Captain George Johnstone (d. 1961) of Trewithen, Cornwall, named 'Trewithen Orange' and one for his wife, 'Alison Johnstone' (d. 1978). Their garden was taken over by their grandson, A.M.J. Galsworthy. I wonder if he is any relation to Frank Galsworthy, the older brother of British novelist, John Galsworthy? Frank was a painter of flowers, especially camellias.
        Cornwall had many rhododendron gardens because of its mild climate. 'Cornubia' is the old Roman name for Cornwall. This was a cross made in 1912 by Barclay Fox, the owner of 'Penjerrick', and was originally called 'Lilianae'.
        The English Rhododendron Society was founded in 1916 at Lanarth, Cornwall by Percival Dacres Williams ('Mrs. P. D. Williams') and also by J. G. Millais, author and artist, and C. C. Eley. lt was disbanded in 1951 and its assets went to the Royal Horticultural Society. P. D. Williams' cousin was John Charles Williams (wife was 'Mrs. J. C. Williams') who lived at Caerhays Castle in Cornwall. He backed the Forrest and Wilson expedition between 1909 and 1914 and received many plants in return. J. C. Williams' daughter-in-law became famous just after WW II. A staple in Cornwall is saffron cake and there was a shortage of saffron. She somehow managed to obtain it and became known as the 'Saffron Queen'! Some well known plants originating with J. C. Williams include 'Blue Tit', 'Yellow Hammer' (both named after birds) and 'Moonstone' and 'Red Admiral', the latter named for a butterfly.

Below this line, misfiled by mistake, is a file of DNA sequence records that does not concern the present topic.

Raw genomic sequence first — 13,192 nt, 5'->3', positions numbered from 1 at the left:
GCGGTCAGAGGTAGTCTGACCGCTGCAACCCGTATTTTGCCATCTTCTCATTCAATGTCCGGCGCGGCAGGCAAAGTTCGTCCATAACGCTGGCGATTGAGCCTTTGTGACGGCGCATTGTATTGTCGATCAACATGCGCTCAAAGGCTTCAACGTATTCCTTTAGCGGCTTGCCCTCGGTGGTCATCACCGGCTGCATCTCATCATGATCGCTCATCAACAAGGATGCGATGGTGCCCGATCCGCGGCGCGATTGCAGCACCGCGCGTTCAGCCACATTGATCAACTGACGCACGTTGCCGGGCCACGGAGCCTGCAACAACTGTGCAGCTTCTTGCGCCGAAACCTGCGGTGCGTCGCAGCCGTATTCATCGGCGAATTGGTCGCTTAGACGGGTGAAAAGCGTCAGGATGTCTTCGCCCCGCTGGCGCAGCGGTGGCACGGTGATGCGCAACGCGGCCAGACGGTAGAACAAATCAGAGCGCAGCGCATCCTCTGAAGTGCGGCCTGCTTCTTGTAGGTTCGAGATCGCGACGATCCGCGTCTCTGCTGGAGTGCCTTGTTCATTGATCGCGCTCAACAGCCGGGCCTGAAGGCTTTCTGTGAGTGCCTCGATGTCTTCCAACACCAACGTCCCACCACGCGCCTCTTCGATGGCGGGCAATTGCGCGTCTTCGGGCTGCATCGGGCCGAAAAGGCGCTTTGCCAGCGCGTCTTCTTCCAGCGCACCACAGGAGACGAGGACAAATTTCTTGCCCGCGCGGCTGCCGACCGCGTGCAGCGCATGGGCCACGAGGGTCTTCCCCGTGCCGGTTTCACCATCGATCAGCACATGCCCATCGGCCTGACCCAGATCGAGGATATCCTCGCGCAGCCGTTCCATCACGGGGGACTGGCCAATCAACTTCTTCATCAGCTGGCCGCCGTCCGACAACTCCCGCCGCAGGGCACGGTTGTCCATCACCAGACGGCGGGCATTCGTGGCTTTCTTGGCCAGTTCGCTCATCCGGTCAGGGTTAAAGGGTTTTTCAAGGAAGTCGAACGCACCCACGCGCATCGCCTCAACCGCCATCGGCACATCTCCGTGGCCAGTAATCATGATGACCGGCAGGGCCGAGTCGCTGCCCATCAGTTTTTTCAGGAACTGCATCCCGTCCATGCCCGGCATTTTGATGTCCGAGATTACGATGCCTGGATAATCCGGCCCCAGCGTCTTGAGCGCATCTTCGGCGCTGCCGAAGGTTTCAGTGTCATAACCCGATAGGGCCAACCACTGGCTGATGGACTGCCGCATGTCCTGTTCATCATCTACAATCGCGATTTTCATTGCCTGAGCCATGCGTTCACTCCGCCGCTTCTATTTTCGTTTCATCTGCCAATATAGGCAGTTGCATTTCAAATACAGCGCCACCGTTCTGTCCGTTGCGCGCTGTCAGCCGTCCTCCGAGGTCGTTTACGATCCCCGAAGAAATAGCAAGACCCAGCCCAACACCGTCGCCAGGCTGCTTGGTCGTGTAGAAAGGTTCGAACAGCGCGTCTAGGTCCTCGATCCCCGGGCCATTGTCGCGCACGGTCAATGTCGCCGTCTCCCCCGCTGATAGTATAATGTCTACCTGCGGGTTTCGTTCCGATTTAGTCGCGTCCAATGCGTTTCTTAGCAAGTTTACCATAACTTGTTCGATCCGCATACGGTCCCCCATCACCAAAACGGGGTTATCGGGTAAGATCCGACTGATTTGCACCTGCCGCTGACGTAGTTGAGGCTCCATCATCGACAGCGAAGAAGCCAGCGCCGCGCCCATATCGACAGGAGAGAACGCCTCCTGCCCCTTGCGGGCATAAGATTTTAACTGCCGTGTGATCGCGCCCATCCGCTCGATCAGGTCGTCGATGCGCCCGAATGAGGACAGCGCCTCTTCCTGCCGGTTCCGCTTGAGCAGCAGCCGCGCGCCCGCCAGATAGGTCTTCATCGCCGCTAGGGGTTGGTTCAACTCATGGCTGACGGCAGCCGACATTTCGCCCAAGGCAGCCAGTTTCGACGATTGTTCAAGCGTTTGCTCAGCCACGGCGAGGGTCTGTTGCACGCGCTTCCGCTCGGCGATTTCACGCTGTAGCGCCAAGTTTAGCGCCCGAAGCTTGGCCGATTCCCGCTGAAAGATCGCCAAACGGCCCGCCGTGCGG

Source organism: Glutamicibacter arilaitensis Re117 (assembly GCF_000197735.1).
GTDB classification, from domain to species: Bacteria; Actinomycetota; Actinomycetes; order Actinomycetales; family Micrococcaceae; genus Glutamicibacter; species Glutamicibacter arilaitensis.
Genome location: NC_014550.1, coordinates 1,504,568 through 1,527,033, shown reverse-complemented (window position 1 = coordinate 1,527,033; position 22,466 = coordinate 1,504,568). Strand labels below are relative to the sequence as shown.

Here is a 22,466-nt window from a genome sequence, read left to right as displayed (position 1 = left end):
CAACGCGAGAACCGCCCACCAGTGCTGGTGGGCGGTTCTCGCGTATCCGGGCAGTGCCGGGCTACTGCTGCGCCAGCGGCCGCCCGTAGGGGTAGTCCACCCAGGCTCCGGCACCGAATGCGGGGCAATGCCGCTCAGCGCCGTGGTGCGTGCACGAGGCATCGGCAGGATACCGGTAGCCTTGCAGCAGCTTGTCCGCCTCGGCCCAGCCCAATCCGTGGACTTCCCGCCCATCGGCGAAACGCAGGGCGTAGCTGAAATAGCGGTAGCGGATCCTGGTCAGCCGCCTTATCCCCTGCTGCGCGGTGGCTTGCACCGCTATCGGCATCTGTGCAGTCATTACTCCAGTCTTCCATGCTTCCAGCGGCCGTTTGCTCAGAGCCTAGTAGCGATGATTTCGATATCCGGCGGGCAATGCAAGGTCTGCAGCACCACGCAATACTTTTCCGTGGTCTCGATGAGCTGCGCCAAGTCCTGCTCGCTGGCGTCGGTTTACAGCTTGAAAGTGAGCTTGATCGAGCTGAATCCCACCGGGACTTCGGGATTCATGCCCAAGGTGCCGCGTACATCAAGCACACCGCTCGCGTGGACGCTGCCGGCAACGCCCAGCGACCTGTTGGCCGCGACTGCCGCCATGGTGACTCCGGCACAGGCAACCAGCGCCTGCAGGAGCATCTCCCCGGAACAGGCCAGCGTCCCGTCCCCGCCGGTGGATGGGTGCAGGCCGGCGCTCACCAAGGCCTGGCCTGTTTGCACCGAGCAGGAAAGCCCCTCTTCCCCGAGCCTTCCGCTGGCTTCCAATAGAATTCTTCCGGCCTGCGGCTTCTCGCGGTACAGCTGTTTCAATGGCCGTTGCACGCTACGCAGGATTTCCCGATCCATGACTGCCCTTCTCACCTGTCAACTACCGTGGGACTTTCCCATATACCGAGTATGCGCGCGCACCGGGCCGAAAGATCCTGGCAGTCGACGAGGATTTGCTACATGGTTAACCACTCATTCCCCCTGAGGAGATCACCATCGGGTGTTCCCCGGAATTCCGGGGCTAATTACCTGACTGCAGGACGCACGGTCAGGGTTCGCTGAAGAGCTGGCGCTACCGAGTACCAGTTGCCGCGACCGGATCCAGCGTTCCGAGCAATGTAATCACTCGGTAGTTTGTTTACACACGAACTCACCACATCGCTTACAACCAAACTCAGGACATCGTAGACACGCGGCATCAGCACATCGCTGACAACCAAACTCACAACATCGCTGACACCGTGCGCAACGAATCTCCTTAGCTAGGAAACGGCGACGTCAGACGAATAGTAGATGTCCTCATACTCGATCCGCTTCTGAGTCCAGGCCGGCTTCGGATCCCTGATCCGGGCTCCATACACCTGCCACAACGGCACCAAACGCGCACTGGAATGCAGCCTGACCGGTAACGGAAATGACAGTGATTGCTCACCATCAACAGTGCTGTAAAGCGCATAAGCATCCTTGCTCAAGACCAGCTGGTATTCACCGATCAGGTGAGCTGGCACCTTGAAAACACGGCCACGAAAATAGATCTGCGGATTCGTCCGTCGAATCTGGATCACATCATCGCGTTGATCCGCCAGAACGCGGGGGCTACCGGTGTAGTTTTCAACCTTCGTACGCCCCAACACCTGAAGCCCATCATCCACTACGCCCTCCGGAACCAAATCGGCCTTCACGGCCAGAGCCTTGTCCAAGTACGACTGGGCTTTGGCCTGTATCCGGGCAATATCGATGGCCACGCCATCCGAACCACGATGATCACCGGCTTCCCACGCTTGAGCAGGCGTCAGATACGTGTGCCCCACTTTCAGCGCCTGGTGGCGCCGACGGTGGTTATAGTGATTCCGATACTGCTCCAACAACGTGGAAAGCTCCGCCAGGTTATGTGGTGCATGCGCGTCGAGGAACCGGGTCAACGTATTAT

Finally, about Exbury in Southhampton, the property of Lionel de Rothschild, who bought it in 1918. It was built by the Mitford family. We have the R. maximum hybrid 'Lady Clemantine Mitford'. Lionel's second gardener was 'Arthur Bedford' (1925-1934). His wife was 'Mariloo' or 'Lady de Rothschild'. His first gardener was 'George Reynolds', the name of an Exbury azalea.
        They made many crosses. The one name 'Exbury Cornish Cross' illustrates how hybridizers used to do things. 'Cornish Cross', which is R. thomsonii x R. griffithianum, was done at 'Penjerrick' in Cornwall. At Exbury they did the same cross and so named it 'Exbury Cornish Cross' and sold seedlings by that name.
        Lionel named his plants for his friends and had garden parties to commemorate the namings. There was 'Lady Rosebery' named for the Countess of Rosebery, who was a Rhododendron Association member. Others include 'Lady Chamberlain' the wife of Sir Austin Chamberlain of the League of Nations, as well as 'Lady Bessborough', wife of the Governor General of Canada.
        I must mention his 'Hawk Crest'** because HMS Hawk was the name given to Exbury just after WW II when it was used by the admiralty as a training college. It, in turn, was named for Admiral Edward Hawk (1705-1881) of the British Navy.
        In 1926, he named the beautiful Naomis for his youngest daughter. We have, for example, 'Naomi Early Dawn' and 'Naomi Nautilus'. The name Naomi, in fact, means beautiful. 'Leo' was named for his son Leopold, and the very nice 'Naomi' x R. lacteum cross is 'Lionel's Triumph'.
        So there it is! I hope that you enjoyed this and will remember that when you look at a rhododendron bloom, it is more than just a pretty face!

Kathy Van Veen, a University of Washington graduate in geology and oceanography, has worked since 1973 as a propagator at Van Veen Nursery. The nursery was started by her grandfather in 1926 and is now run by her father. She welcomes further information on rhododendron names from readers.

Editor's Notes:
* Unregistered hybrid; name does not conflict with that of a registered clone.
** 'Hawk Crest' is syn. of 'Crest'


Volume 46, Number 3
Summer 1992